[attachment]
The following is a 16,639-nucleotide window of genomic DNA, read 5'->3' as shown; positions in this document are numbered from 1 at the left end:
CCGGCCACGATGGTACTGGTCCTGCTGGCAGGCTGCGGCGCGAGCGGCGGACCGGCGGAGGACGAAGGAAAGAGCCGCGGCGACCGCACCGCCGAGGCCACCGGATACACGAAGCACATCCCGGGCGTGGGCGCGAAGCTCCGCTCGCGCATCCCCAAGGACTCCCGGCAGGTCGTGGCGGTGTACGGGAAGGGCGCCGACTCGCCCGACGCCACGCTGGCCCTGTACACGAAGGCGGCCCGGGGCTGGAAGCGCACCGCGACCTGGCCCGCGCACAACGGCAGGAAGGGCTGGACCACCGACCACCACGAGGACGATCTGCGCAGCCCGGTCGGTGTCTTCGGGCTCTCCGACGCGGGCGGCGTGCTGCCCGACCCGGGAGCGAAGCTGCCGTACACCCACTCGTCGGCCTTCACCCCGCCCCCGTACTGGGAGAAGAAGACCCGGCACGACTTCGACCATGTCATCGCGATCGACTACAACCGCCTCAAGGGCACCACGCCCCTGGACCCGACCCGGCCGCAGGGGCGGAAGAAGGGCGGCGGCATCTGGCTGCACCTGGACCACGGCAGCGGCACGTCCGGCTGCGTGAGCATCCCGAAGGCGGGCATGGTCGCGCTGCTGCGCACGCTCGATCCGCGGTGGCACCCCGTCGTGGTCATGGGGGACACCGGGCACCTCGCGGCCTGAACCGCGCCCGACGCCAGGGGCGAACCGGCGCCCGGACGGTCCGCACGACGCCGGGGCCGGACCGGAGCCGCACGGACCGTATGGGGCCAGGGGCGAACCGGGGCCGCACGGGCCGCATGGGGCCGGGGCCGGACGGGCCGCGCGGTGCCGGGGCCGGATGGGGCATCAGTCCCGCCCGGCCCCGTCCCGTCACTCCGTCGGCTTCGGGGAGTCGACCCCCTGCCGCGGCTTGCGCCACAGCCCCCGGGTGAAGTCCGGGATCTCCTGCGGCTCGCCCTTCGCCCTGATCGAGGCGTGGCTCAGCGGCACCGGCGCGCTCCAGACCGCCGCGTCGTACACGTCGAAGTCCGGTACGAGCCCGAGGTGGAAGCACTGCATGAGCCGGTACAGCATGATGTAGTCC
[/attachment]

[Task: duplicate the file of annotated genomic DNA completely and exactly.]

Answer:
The following is a 16,639-nucleotide window of genomic DNA, read 5'->3' as shown; positions in this document are numbered from 1 at the left end:
CCGGCCACGATGGTACTGGTCCTGCTGGCAGGCTGCGGCGCGAGCGGCGGACCGGCGGAGGACGAAGGAAAGAGCCGCGGCGACCGCACCGCCGAGGCCACCGGATACACGAAGCACATCCCGGGCGTGGGCGCGAAGCTCCGCTCGCGCATCCCCAAGGACTCCCGGCAGGTCGTGGCGGTGTACGGGAAGGGCGCCGACTCGCCCGACGCCACGCTGGCCCTGTACACGAAGGCGGCCCGGGGCTGGAAGCGCACCGCGACCTGGCCCGCGCACAACGGCAGGAAGGGCTGGACCACCGACCACCACGAGGACGATCTGCGCAGCCCGGTCGGTGTCTTCGGGCTCTCCGACGCGGGCGGCGTGCTGCCCGACCCGGGAGCGAAGCTGCCGTACACCCACTCGTCGGCCTTCACCCCGCCCCCGTACTGGGAGAAGAAGACCCGGCACGACTTCGACCATGTCATCGCGATCGACTACAACCGCCTCAAGGGCACCACGCCCCTGGACCCGACCCGGCCGCAGGGGCGGAAGAAGGGCGGCGGCATCTGGCTGCACCTGGACCACGGCAGCGGCACGTCCGGCTGCGTGAGCATCCCGAAGGCGGGCATGGTCGCGCTGCTGCGCACGCTCGATCCGCGGTGGCACCCCGTCGTGGTCATGGGGGACACCGGGCACCTCGCGGCCTGAACCGCGCCCGACGCCAGGGGCGAACCGGCGCCCGGACGGTCCGCACGACGCCGGGGCCGGACCGGAGCCGCACGGACCGTATGGGGCCAGGGGCGAACCGGGGCCGCACGGGCCGCATGGGGCCGGGGCCGGACGGGCCGCGCGGTGCCGGGGCCGGATGGGGCATCAGTCCCGCCCGGCCCCGTCCCGTCACTCCGTCGGCTTCGGGGAGTCGACCCCCTGCCGCGGCTTGCGCCACAGCCCCCGGGTGAAGTCCGGGATCTCCTGCGGCTCGCCCTTCGCCCTGATCGAGGCGTGGCTCAGCGGCACCGGCGCGCTCCAGACCGCCGCGTCGTACACGTCGAAGTCCGGTACGAGCCCGAGGTGGAAGCACTGCATGAGCCGGTACAGCATGATGTAGTCC